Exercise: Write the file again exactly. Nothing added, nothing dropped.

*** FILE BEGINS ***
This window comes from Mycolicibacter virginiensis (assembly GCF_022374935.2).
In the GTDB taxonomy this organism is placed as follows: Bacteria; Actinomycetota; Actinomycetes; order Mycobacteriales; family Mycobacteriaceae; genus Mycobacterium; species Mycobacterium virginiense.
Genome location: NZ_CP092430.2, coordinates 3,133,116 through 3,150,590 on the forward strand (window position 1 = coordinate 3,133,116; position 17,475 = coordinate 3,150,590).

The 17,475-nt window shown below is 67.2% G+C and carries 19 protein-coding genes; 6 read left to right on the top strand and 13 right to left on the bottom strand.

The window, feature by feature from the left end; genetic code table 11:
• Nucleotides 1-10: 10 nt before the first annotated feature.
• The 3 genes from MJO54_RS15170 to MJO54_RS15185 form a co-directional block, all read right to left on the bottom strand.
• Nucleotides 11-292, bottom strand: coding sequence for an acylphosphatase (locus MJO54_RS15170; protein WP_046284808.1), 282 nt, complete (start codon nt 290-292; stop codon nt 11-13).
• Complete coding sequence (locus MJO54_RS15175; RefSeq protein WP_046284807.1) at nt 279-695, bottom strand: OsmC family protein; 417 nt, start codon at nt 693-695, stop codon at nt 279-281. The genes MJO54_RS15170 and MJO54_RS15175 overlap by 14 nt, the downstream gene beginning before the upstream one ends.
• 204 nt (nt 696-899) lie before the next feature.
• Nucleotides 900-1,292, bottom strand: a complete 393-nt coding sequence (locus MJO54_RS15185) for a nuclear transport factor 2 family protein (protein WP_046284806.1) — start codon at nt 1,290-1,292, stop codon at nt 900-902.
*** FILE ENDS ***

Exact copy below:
This window comes from Mycolicibacter virginiensis (assembly GCF_022374935.2).
In the GTDB taxonomy this organism is placed as follows: Bacteria; Actinomycetota; Actinomycetes; order Mycobacteriales; family Mycobacteriaceae; genus Mycobacterium; species Mycobacterium virginiense.
Genome location: NZ_CP092430.2, coordinates 3,133,116 through 3,150,590 on the forward strand (window position 1 = coordinate 3,133,116; position 17,475 = coordinate 3,150,590).

The 17,475-nt window shown below is 67.2% G+C and carries 19 protein-coding genes; 6 read left to right on the top strand and 13 right to left on the bottom strand.

The window, feature by feature from the left end; genetic code table 11:
• Nucleotides 1-10: 10 nt before the first annotated feature.
• The 3 genes from MJO54_RS15170 to MJO54_RS15185 form a co-directional block, all read right to left on the bottom strand.
• Nucleotides 11-292, bottom strand: coding sequence for an acylphosphatase (locus MJO54_RS15170; protein WP_046284808.1), 282 nt, complete (start codon nt 290-292; stop codon nt 11-13).
• Complete coding sequence (locus MJO54_RS15175; RefSeq protein WP_046284807.1) at nt 279-695, bottom strand: OsmC family protein; 417 nt, start codon at nt 693-695, stop codon at nt 279-281. The genes MJO54_RS15170 and MJO54_RS15175 overlap by 14 nt, the downstream gene beginning before the upstream one ends.
• 204 nt (nt 696-899) lie before the next feature.
• Nucleotides 900-1,292, bottom strand: a complete 393-nt coding sequence (locus MJO54_RS15185) for a nuclear transport factor 2 family protein (protein WP_046284806.1) — start codon at nt 1,290-1,292, stop codon at nt 900-902.